Hello Im trying to wire a atmega with a 3.3 ldo and a 3.7v lipo battery and its charger. For the lipo charger i thought to use the MCP73831 and for the ldo not sure yet. The main point is powering the atmega at 3.3 and changing the 3.7 lipo! possibly with less components as possible. I would appreciate some advise. thanks
Thank you. I need the resistor for biasing circuit for my ldo. Could you tell me how to make resistor from transistor?
for example:
Hi all: I wish a OPA for a ldo and the OPA operation voltage is 5~20V. For high voltage, I use LDMOS to design the OPA, but I found there isn't have vdsat parameter in my pdk. Do you have any suggestion or solution to know the LDMOS is in saturation region or not? Thanks for your reply. mpig
in standard cmos process . how to working in na current ? I ever try use mos current mirror when bias cureent less < 0.1ua some die have fail yield loss .. even simulation by hspice is ok , but real silicion have fail die how to design total 20na ldo ?? bandgap need current , OPA also need operation current
:grin:Hi all I am designing an ldo an I want to test its stability over the whole load current. How can I do that?. I thought of using a ramp for the load current does it work? Any help is appreciated Greetings
I have an ultra low noise ldo and filtering on the supply, decoupling is good, have a 100pF and 1nF everywhere necessary. The amplifier by itself works perfectly, its only when it gets the input signal from the LO that it does this - - - Updated - - - 1K resistor to ground?
Dear all, I design a Low dropout voltage(ldo) regulator recently. But I doubt that my design will work when I see the PSRR simulation result. The simulator which I adopted is Hspice. I set the supply voltage vdd with dc bias voltage plus ac singal (V_PSRR vdd gnd dc vdd ac=1v) After running the ac simulation,I probed the output termi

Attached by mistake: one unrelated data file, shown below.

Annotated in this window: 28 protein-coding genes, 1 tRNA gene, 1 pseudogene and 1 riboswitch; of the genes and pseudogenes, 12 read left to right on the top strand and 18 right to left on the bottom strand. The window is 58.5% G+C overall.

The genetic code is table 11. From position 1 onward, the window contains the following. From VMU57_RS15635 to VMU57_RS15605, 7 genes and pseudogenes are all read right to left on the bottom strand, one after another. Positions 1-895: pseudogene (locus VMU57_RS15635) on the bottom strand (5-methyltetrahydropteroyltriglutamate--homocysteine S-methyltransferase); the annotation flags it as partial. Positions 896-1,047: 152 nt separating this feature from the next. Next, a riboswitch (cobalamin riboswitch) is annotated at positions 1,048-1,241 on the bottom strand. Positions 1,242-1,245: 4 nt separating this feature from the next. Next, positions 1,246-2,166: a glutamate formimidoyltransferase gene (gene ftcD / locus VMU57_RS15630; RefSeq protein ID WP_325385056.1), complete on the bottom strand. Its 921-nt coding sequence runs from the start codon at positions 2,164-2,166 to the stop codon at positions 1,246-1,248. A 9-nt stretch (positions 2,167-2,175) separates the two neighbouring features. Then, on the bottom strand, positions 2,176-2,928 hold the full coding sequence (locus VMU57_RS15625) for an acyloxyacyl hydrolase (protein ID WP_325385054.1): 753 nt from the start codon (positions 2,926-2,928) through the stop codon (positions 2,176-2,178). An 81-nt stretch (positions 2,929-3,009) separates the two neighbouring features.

How about a simple 3.3v ldo? Available as a 3 pin SMD, so it cant get much lighter.
Yes, I agree with you, the application is noise sensitive, since it will be operating close to a 7500W SMPS, and I am craving to use the 0.01u ceramic!! The reason I am hesitant is that the LP2980 datasheet (pg 10, attached) suggests not using ceramic capacitors below 2.2 uF in the output, since low ESR values co
why not use for example ldo regulator with max 1uA quiescent current? For example TI series TPS782XX example 3V: TPS78230DDCR You have stable voltage in ENABLE pin for switching ON/OFF peripheral.....
Hi jsherman, I am not sure if I understood correctly, but your problem seems to be how to supply a 5V micro with a 9V battery, right? I think one of the easiest ways is using an ldo, like LM7805A (take a look at this document: The LM7805A o
Hello all i want to find out gain and phase margin of an in order to that i have done ac analysis by breaking the loop and placing inductor and Coupling ac to the + terminal as shown here93685. Is this the right way is my first question Yes - for my opinion, it looks good. [QUOTE=k
Hi kishore, ldo design is a wide theme, and I think this is not the right place to educate you - nor do I have the time to do so, sorry. There are a lot of papers available on all these subjects, study them! Run your simulations, stability and others, and come back with concrete questions, if you need help.
I am designing ldo with PMOS as pass transistor , It should support current upto 50mA. SO width of PMOS should be very very high. But in cadence maximum width i can give is 100u. :cry: i need ratio of 6m/1u W/L. How to do that in cadence?
The big pass device will leak, and that leakage has to go somewhere or the output will go out of regulation, high. This current can be taken up by the feedback network if low enough impedance. Some ldos have a sort of class AB output with a sink device (helps also with low-load transient response, keeping the "load pole" under control) and these w
No, you can't. The tolerance between 7805 will cause huge inbalances in current. That's the best case. Worst case is that the control loop goes nuts even though I assume that to be rather unlikely with a 7805? I'm not an expert here. In addition, depending on your application (ie input voltage), an ldo may not be a very good solution for a (...)
Paralleling ldos is not a very good idea. Minor differences in tuning/output voltage between the two will lead to great load imbalance. That said, you're already burning over 1,7W here. Maybe time to switch to a buck solution?